Pots used as root barriers. Photo: laidbackgardener.blog

The easiest way to do so is to install the barrier when you plant the potentially invasive plant. Let’s say you love bee balm (Monarda didyma), but you know ahead of time that it’s invasive. Before planting it, remove the bottom of a big pot or plastic bucket (the bottom has to be removed to ensure adequate drainage) and sink it into in the soil. Now plant the future invader inside this barrier. For most plants, a barrier 1 foot (30 cm) high will amply suffice. In fact, a 6-inch (15 cm) barrier will be enough for some plants, especially smaller ones (short plants tend to have shallow rhizomes).

Be careful with plants that produce deep rhizomes, though, like Japanese knotweed (Fallopia japonica): it is an illusory to think of controlling this plant, whose rhizomes can reach down 10 feet (3 m) into the sol, with a pot or bucket barrier. It will escape from pretty much any barrier you can imagine!

Rhizome barrier.
Rhizome barrier. Photo: Amazon.ca

For plants with rhizomes that are fairly deep (over 1 foot/30 cm), there is a commercial product called rhizome barrier or bamboo barrier: a semi-rigid plastic film 2 feet (60 cm) or more in height that you can insert into the ground around the invasive plant. This product is widely available in areas where bamboo is commonly grown, such as Europe and the US Northwest. You may be able to purchase some at a bamboo nursery if there is one nearby. If not, order the product on the Internet. In the US, try Bamboo GardenCanada’s Bamboo World  is one source in Canada. You can also find this kind of product on Amazon.com.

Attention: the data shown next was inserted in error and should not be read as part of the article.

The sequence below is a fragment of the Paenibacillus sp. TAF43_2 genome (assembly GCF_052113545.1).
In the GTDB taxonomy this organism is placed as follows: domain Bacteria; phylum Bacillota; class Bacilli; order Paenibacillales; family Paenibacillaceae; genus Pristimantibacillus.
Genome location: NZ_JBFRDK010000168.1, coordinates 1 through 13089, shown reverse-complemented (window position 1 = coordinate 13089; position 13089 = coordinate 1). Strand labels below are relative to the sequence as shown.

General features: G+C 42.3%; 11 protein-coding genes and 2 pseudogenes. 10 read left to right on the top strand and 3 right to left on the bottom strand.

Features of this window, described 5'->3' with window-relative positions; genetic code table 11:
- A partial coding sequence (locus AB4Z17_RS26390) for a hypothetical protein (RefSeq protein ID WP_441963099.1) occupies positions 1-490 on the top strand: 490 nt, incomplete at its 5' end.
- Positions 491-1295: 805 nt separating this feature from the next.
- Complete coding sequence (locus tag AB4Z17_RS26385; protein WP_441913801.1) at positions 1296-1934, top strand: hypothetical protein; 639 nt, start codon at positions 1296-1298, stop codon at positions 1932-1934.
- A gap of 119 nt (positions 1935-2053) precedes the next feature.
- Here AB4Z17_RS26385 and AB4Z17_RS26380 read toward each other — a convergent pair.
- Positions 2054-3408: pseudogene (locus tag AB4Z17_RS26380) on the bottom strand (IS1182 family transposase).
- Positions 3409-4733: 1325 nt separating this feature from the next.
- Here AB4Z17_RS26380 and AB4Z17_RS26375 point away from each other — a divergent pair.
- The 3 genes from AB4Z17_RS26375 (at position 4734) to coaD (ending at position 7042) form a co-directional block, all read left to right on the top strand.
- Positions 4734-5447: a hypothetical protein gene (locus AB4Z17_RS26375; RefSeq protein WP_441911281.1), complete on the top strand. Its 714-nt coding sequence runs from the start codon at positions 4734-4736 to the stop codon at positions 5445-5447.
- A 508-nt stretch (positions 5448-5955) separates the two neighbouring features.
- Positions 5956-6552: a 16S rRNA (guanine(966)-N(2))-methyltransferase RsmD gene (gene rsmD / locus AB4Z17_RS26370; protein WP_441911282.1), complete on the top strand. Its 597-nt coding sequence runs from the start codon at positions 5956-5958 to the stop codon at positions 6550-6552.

The Most Laidback Method

But there is still a more efficient and much more laidback method for dealing with invasive weeds: learn to value them.

Goutweed (Aegopodium podagraria ‘Variegata’), for example, with its white and green leaves, makes an excellent and colorful groundcover that will smother any weeds. Lily of the valley (Convallaria majalis), invasive though it may be, can also be seen as a pretty groundcover plant thanks to its fragrant spring bells. Even horsetail (Equisetum arvense) is not without its charm, thanks its beautiful light and ferny foliage.

When you see a plant not as being a problem, but a solution, you’ll have solved the problem without lifting a finger!

Article adapted from one posted in this blog on September 12, 2015.

Larry Hodgson is one of Canada’s best-known garden communicators. He has notably been editor-in-chief of HousePlant Magazine, Fleurs, Plantes et Jardins, À Fleur de Pot and Houseplant Forum magazines and is currently the garden correspondent for Le Soleil and radio garden commentator for CKIA-FM Radio. He has written for many garden publications in both the United States and Canada, including Canadian Gardening, Harrowsmith, Horticulture, Fine Gardening and Organic Gardening. He also speaks frequently to horticultural groups throughout Canada and the U.S. His book credits include The Garden Lover’s Guide to Canada, Complete Guide to Houseplants, Making the Most of Shade, Perennials for Every Purpose, Annuals for Every Purpose, and Houseplants for Dummies, as well as nearly 60 other titles in English and French. He is a past president of the Garden Writers Association (now Garden Communicators International) and the winner of the prestigious 2006 Garden Media Promoter Award offered by the Perennial Plant Association. He resides in Quebec City, Quebec, Canada.

18 comments on “Tips On Controlling Plants With Wandering Rhizomes

  1. I fought lily of the valley this spring until I almost dreamt about digging it up. Lately, I’ve been tackling the japanese knotweed which makes the lilies look like a piece of cake. I hardly make a dent in it. The goutweed is at least attractive and not quite as hard to dig although as you note I never get it all. 🙂